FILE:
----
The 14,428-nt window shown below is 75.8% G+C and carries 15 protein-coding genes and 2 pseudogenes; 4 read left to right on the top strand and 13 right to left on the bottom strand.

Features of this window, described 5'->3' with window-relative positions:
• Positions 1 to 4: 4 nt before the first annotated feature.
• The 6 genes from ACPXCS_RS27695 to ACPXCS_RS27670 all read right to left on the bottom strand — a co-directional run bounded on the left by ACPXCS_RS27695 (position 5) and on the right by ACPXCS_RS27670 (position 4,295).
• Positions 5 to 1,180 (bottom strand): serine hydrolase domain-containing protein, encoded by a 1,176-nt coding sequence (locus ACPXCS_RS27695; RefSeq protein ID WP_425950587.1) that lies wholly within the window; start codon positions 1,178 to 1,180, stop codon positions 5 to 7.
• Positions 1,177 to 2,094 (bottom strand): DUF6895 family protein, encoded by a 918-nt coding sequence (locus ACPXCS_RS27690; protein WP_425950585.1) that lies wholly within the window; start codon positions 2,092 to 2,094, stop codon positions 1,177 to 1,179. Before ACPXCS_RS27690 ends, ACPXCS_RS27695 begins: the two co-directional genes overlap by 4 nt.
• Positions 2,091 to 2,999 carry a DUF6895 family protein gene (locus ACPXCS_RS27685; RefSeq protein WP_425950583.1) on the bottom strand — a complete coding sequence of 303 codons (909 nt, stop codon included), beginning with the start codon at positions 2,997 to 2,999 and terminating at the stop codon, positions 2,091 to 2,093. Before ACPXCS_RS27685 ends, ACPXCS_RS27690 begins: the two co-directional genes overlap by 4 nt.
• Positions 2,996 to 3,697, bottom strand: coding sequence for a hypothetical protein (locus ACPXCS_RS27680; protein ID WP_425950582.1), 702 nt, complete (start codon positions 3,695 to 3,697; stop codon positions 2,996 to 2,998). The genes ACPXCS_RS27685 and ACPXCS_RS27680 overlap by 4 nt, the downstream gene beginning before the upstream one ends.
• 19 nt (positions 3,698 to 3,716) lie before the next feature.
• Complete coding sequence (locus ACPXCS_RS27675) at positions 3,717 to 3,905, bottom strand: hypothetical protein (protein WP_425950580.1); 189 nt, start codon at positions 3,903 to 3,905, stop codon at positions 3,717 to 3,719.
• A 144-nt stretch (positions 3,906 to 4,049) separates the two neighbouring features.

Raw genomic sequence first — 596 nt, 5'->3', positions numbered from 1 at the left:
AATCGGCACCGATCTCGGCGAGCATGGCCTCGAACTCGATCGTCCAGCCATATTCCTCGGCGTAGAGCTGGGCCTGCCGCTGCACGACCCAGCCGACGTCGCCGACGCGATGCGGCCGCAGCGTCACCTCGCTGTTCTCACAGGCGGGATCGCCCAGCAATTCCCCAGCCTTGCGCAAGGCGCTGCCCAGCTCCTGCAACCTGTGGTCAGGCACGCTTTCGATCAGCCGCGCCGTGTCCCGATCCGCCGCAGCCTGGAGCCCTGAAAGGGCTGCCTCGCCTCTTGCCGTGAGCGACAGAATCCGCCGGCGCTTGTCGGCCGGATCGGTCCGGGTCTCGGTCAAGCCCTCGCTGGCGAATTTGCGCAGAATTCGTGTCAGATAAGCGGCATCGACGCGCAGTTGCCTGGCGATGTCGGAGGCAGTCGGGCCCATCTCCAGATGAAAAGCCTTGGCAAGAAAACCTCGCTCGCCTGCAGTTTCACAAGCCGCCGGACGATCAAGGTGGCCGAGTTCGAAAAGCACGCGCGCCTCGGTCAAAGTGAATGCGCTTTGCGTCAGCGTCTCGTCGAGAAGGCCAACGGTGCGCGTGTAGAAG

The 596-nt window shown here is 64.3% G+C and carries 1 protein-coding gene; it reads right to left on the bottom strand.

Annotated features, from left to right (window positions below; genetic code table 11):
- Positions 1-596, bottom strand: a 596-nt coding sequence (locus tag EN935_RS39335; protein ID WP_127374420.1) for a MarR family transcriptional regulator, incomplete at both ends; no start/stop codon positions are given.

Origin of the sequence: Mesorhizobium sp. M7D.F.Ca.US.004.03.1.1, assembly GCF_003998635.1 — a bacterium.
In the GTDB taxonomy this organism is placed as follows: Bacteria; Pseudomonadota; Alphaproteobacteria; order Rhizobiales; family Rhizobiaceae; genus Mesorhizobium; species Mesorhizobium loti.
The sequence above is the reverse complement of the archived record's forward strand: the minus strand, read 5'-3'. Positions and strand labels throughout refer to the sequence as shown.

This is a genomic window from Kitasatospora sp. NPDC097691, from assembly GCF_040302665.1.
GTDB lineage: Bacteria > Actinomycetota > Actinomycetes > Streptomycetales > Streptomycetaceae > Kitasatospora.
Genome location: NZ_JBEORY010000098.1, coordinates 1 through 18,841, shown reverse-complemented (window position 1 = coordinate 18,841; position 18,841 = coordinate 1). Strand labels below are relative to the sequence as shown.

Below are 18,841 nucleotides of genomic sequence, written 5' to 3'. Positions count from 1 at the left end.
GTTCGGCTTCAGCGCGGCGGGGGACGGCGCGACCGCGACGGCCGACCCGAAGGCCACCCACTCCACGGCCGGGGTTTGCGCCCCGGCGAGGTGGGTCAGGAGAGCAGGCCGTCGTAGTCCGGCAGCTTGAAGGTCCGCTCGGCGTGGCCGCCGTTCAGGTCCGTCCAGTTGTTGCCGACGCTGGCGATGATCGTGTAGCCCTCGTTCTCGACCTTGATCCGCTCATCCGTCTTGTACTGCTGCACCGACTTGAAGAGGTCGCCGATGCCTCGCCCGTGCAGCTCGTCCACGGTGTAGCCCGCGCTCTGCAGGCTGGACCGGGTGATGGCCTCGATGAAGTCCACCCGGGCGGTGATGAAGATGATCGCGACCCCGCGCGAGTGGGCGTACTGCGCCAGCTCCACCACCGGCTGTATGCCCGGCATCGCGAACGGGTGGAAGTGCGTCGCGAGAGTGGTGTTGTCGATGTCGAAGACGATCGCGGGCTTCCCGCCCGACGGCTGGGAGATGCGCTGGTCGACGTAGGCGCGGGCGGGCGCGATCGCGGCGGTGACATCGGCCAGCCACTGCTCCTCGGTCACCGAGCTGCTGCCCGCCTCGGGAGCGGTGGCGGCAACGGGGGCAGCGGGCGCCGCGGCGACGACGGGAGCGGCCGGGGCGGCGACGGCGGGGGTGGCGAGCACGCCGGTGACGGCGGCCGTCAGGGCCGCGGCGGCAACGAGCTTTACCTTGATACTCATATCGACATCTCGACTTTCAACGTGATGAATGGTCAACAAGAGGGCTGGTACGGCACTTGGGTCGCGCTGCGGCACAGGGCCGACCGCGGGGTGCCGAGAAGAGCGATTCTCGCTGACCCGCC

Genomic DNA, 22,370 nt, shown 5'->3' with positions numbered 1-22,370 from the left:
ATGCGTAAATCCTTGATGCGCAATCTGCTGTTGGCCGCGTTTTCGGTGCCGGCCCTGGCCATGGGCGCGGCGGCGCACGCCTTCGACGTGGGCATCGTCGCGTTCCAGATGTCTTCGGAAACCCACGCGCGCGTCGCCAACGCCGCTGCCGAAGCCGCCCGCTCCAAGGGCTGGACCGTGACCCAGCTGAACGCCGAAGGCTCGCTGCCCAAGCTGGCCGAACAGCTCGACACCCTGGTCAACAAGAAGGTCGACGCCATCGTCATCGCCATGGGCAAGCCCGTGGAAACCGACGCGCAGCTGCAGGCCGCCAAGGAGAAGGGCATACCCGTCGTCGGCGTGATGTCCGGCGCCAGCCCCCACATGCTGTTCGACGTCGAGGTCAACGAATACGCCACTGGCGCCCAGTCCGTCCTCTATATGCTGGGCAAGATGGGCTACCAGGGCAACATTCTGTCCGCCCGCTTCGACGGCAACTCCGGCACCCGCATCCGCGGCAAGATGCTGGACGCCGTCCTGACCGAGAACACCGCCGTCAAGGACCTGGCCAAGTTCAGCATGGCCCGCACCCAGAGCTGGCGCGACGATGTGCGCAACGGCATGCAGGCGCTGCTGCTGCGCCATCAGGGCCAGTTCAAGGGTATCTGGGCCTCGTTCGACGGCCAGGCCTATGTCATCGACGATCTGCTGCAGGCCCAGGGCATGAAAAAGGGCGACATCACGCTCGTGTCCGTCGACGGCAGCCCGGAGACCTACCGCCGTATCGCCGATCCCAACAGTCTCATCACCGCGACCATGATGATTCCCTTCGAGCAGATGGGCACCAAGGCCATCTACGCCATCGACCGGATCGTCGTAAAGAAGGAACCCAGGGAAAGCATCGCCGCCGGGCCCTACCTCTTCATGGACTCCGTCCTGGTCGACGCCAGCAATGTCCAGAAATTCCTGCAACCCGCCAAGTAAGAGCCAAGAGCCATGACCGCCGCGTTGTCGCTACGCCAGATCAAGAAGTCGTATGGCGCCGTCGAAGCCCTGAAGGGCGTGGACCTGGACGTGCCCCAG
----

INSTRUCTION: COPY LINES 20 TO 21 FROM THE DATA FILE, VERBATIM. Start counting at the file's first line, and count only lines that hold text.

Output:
This is a genomic window from Kitasatospora sp. NPDC097691, from assembly GCF_040302665.1.
GTDB lineage: Bacteria > Actinomycetota > Actinomycetes > Streptomycetales > Streptomycetaceae > Kitasatospora.